Applying Checkland’s Soft Systems Methodology (excerpt from a work in progress)

Applying Checkland’s Soft Systems Methodology to the Problem Situation:  The Problem Situation Defined

At the French school where I used to work, the mandate of the school and school board is to provide French language education and to encourage students to feel a sense of belonging to the Franco-Ontarian community. However, the vast majority of the students did not actually speak French amongst themselves.  The situation is one of irony:  An ethno-linguistic community struggles for about a century to acquire the minority language rights guaranteed by the constitution.  Once the rights are fully acquired, most students no longer speak French naturally and teachers need to actively enforce the rule that French is the language of communication within the school.  Similar situations exist in many schools across Canada in minority francophone communities.  The situation is therefore not isolated.  Historical and sociolinguistic factors can explain the situation, which varies from one region to another and from one school to another.  For example, in small rural communities, particularly in Northern Ontario and Eastern Ontario, students tend to speak French amongst themselves at school just as community members tend to speak French amongst themselves.  In urban areas where the majority of community members are English-speaking, students tend to speak more English amongst themselves and need to be cajoled to speak French. 

In 1912, the province of Ontario limited access to French language education by prohibiting instruction in French for over one hour a day for children beyond grade two.  This law, Règlement 17, was enforced for fifteen years despite a French Canadian resistance involving teaching secretly in French.  The law was only formally removed from the statutes in 1944.  In 1968, French language secondary instruction became available thanks to law 141.  Public school boards were thus permitted, though not required, to offer instruction in French.  Regional struggles occurred.  The Charter of Rights and Freedoms guarantees the right to minority language education in Canadian provinces:

Section 23, article 1 states the following:

Citizens of Canada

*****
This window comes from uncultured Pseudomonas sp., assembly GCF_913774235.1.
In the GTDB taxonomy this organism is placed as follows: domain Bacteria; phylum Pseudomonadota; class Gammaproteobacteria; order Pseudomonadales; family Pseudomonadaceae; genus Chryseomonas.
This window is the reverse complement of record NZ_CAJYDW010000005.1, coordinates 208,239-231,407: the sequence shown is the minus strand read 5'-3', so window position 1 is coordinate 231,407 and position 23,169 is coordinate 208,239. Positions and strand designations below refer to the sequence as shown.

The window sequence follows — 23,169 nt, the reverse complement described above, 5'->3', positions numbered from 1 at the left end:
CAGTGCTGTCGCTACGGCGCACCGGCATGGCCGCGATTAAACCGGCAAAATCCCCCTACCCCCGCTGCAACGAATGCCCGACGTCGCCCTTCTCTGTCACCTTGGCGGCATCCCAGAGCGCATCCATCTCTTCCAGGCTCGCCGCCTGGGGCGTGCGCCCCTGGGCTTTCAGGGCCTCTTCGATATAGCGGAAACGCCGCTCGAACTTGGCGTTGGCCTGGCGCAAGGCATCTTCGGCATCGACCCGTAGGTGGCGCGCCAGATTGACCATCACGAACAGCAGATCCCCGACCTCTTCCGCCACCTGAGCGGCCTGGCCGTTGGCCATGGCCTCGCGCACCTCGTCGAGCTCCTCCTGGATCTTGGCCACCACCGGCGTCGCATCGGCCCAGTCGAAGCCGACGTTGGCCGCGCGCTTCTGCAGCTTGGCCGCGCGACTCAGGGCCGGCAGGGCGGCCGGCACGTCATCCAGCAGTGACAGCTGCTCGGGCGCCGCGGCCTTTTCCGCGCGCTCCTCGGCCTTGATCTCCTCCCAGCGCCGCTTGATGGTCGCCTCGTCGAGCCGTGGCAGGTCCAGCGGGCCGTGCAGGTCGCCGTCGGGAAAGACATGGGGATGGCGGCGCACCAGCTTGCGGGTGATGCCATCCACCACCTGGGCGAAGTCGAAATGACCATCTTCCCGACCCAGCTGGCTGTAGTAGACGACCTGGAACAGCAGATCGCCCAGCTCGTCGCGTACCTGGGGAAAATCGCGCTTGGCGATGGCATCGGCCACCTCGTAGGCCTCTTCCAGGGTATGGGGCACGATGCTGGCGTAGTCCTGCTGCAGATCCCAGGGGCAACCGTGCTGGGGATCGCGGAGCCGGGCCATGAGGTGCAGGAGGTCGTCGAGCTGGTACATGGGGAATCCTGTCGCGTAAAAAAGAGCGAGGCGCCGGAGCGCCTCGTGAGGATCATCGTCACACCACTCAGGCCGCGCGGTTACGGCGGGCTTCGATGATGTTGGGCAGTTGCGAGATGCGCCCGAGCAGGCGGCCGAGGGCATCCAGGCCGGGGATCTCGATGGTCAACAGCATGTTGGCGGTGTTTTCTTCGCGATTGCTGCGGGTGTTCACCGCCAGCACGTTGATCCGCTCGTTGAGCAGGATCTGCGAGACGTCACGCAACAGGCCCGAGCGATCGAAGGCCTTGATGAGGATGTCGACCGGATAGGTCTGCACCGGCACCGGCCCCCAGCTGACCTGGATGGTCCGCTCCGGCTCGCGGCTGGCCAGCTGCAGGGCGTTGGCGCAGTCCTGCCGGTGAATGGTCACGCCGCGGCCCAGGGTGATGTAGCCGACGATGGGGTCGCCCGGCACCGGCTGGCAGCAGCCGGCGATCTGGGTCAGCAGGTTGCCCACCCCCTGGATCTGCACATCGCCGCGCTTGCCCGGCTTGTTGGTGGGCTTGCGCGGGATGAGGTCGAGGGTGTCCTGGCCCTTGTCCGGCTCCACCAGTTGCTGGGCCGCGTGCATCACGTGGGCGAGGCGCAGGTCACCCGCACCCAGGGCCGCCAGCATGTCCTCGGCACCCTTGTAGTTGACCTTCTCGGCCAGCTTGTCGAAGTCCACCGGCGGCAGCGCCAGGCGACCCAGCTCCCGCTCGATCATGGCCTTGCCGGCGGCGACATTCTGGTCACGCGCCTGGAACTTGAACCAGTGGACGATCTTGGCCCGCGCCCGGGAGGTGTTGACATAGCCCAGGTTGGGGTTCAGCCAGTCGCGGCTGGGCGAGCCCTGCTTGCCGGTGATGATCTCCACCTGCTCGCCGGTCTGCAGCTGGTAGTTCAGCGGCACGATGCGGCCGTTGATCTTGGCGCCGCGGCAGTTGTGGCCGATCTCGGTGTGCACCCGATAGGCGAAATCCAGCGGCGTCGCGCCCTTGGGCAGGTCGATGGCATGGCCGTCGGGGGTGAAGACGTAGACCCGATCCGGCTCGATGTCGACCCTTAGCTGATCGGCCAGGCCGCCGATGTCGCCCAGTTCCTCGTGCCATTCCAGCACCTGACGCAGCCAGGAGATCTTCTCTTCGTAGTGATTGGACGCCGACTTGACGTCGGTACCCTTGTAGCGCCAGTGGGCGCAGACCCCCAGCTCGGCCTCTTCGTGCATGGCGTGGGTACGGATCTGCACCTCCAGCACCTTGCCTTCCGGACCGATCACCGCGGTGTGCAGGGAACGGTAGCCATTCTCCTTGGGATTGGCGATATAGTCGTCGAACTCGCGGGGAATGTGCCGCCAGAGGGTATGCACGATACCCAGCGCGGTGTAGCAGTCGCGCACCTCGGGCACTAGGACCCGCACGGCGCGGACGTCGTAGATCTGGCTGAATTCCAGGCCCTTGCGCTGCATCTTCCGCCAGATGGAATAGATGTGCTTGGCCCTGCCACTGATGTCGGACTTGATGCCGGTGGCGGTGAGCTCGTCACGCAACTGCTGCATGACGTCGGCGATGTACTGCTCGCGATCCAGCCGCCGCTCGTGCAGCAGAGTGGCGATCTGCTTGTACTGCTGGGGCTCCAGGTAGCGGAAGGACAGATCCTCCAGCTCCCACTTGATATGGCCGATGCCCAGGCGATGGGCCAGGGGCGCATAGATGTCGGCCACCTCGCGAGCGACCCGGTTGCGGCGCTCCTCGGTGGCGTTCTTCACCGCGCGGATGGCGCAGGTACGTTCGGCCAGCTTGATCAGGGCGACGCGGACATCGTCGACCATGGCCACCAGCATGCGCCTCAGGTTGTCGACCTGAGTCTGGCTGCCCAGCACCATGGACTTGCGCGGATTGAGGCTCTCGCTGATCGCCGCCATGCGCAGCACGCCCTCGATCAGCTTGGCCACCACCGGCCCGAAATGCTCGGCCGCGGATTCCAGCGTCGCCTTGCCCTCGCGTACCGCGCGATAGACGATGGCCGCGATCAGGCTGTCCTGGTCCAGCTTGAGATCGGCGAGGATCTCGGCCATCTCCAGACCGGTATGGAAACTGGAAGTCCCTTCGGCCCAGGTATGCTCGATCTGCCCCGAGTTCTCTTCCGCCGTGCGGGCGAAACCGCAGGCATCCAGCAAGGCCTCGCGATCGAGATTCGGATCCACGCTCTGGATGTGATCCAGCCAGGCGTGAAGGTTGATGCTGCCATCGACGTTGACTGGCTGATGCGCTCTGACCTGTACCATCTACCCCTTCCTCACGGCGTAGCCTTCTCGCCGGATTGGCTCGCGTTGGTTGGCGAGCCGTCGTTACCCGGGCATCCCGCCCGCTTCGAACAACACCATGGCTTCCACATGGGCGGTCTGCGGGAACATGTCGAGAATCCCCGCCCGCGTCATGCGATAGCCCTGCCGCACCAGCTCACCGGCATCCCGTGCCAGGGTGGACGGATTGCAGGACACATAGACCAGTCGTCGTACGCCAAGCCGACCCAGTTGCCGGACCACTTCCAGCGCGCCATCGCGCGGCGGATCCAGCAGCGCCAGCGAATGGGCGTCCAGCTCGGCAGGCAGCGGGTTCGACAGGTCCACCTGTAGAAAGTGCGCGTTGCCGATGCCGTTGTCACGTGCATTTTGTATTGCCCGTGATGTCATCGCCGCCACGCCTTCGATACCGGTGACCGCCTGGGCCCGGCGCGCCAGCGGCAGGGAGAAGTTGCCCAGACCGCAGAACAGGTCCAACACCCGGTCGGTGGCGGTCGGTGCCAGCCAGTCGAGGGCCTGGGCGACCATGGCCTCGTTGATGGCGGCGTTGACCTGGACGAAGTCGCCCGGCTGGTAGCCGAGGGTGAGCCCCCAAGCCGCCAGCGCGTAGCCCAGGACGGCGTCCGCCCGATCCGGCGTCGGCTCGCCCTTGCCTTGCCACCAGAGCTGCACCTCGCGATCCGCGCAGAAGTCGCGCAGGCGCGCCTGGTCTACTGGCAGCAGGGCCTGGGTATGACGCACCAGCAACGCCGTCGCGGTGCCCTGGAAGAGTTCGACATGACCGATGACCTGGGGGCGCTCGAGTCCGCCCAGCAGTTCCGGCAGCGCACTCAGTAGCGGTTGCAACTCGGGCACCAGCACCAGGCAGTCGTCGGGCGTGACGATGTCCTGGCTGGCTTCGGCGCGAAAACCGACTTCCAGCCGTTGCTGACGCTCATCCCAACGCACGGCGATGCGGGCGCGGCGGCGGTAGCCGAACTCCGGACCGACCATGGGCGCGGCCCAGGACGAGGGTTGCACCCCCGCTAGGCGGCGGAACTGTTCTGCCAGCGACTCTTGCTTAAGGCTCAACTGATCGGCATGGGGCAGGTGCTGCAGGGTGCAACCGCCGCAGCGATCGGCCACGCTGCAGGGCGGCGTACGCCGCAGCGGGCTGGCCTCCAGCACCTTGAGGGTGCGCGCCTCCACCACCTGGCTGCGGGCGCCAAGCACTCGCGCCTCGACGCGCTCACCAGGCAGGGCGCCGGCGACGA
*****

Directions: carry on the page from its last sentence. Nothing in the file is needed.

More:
a)      whose first language learned and still understood is that of the English of French linguistic minority population of the province in which they reside, or

b)      who have received their primary school instruction in Canada in English or French and reside in a province where the language in which they received that instruction is the language of the English or French linguistic minority population of the province, have the right to have their children receive primary and secondary school instruction in that language in that province.

The Franco-Ontarian community acquired the right to autonomously manage their own school boards in 1997; in January 1998, eight Catholic and four public French language boards came to existence. 

Franco-Ontarians are dispersed throughout the province.  Some of those whose families have experienced the prohibition of French language instruction in primary or secondary school carry this in their collective memory.  Schools attempt to teach this history and to emphasise the importance of being grateful for the right to receive French language instruction.  In addition to this history, sociolinguistic factors involving proximity and interaction with the English-speaking majority of Ontario have influenced the use of French amongst Franco-Ontarians, particularly amongst young people.  Community leaders and teachers are particularly distraught to see assimilation rates increase and students struggle in their mother tongue, which might become the ancestral language for many.


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